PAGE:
Police must use correct Spanish when reading Miranda rights


SAN FRANCISCO — A Miranda warning given in both English and Spanish to a Spanish-speaking suspect is insufficient if a police officer’s translation does not convey the true meaning of the arrested person’s rights, a federal appeals court decided Monday.

A panel of the 9th U.S. Circuit Court of Appeals overturned a drug and gun conviction on the grounds that a district judge erred by admitting comments made by the suspect after he was given the Miranda warning in English and poor Spanish.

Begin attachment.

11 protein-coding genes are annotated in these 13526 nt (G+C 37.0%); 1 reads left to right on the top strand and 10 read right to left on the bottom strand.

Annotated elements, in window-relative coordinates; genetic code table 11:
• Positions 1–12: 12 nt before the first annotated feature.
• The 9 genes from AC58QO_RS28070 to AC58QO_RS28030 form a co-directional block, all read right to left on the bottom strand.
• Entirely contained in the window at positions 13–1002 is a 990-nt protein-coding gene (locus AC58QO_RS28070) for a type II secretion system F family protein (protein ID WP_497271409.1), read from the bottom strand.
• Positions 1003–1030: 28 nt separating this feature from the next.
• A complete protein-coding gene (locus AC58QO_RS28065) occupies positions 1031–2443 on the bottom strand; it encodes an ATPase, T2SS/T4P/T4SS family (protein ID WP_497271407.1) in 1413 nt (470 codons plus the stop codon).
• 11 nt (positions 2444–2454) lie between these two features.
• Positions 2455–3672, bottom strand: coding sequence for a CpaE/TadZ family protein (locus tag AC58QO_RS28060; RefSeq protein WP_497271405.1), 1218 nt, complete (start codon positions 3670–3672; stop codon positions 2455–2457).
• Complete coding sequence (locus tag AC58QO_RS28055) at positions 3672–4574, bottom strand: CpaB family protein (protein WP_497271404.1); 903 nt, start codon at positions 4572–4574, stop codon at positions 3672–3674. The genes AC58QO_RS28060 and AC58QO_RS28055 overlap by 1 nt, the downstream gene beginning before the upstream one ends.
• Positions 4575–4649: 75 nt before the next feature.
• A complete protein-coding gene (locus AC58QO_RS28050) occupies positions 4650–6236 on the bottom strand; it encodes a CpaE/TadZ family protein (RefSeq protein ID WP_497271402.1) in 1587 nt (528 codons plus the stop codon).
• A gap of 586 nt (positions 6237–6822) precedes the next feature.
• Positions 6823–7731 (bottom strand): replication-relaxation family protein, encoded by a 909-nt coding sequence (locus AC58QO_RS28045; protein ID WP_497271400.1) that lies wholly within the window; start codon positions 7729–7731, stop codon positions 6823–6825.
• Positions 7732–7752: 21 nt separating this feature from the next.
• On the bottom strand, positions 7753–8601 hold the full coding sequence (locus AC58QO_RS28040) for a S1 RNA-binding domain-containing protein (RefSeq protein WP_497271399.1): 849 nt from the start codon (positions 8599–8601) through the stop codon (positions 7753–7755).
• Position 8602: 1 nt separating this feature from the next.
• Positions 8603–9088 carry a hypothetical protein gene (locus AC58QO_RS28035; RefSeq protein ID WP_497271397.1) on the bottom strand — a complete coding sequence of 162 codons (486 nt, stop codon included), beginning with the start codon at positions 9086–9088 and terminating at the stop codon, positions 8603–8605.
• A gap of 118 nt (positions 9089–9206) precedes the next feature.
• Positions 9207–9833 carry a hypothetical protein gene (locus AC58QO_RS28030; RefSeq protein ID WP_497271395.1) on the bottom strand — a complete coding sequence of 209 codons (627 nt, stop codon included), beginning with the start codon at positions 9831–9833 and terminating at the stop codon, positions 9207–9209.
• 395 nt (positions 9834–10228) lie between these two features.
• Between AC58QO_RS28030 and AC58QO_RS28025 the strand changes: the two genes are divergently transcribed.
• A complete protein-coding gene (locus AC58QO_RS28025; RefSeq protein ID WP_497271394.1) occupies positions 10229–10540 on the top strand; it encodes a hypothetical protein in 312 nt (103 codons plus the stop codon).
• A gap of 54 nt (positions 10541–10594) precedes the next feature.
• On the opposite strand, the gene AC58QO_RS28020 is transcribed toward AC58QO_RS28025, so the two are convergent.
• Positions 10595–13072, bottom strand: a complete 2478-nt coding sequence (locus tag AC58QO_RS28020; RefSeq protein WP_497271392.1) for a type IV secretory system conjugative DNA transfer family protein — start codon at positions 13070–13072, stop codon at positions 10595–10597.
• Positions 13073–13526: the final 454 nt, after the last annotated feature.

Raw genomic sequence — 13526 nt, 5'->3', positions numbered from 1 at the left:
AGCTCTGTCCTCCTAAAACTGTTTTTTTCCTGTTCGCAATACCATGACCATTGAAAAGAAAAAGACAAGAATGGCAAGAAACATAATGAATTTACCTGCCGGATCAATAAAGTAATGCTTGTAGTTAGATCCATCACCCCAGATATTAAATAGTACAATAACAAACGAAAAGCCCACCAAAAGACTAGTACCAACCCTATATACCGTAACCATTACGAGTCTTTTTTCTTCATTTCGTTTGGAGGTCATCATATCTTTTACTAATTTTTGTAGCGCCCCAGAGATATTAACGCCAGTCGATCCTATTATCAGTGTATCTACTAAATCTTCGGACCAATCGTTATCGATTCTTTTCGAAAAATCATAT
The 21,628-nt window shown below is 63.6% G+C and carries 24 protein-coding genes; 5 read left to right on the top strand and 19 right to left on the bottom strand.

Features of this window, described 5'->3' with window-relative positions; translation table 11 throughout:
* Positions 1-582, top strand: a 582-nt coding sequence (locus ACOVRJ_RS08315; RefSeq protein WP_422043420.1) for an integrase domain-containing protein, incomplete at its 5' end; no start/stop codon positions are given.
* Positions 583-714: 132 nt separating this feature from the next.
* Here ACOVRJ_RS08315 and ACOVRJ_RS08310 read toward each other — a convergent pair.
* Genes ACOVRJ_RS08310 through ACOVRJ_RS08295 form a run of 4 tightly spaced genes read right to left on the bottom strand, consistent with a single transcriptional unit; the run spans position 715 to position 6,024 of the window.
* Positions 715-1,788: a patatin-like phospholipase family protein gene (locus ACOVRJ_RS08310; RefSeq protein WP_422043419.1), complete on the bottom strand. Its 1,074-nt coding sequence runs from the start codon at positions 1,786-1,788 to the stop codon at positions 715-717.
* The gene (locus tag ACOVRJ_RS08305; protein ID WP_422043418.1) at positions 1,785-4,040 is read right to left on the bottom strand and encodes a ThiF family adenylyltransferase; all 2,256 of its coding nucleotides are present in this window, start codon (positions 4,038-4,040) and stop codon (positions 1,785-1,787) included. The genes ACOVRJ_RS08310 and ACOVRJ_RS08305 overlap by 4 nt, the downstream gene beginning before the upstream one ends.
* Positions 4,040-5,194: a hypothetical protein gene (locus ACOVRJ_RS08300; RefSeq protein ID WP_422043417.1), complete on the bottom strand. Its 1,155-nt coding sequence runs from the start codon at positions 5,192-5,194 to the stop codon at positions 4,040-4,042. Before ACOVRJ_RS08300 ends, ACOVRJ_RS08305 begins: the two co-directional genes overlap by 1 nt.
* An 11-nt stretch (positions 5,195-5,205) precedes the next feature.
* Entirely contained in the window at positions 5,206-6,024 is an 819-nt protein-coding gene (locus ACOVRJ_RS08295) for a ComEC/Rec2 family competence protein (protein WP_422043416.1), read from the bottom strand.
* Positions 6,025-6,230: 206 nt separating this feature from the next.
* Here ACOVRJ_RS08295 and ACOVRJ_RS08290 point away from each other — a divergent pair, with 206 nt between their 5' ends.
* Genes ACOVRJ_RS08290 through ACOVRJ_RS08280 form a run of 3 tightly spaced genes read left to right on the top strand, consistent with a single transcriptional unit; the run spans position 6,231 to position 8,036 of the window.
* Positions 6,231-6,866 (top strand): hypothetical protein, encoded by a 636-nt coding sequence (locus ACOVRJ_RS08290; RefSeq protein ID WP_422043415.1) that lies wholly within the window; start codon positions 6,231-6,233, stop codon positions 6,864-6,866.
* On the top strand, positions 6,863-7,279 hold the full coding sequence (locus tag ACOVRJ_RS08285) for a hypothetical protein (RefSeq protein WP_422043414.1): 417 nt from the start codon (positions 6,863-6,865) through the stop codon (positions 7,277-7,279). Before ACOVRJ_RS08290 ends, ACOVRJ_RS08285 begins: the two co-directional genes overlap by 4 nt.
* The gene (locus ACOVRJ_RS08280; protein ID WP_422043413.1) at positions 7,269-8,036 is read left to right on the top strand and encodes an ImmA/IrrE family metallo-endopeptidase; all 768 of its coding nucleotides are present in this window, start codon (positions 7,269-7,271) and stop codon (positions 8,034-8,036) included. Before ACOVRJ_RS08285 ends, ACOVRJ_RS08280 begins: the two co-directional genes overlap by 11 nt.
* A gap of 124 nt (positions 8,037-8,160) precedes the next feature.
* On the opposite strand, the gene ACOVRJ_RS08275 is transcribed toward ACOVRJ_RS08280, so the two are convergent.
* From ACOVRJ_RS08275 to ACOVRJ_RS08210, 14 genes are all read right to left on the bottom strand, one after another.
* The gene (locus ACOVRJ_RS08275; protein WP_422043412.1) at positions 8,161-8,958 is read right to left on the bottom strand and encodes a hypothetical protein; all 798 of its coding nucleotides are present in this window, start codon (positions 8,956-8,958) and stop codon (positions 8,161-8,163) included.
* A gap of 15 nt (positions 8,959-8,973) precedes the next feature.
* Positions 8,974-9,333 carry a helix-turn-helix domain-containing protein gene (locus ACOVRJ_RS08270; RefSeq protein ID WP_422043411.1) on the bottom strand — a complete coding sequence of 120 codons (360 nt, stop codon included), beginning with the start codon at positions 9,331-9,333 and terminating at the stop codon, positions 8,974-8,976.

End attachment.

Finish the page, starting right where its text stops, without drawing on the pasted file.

The San Francisco-based appeals court said the warning “failed to reasonably convey the government’s obligation to appoint an attorney for an indigent suspect who wishes to consult one.”

The police detective used the Spanish word “libre” to mean without cost. But expert witnesses said that was an incorrect translation. “Libre” means free as “in being available or at liberty to do something,” the court said.

The ruling overturned the conviction of Jeronimo Botello-Rosales for conspiracy to manufacture marijuana, and for possession of a firearm by a person unlawfully in the United States. Botello-Rosales had entered a conditional guilty plea but reserved the right to withdraw it pending the result of his appeal.

The ruling stemmed from a Portland, Ore., case and applies to police in California and other Western states.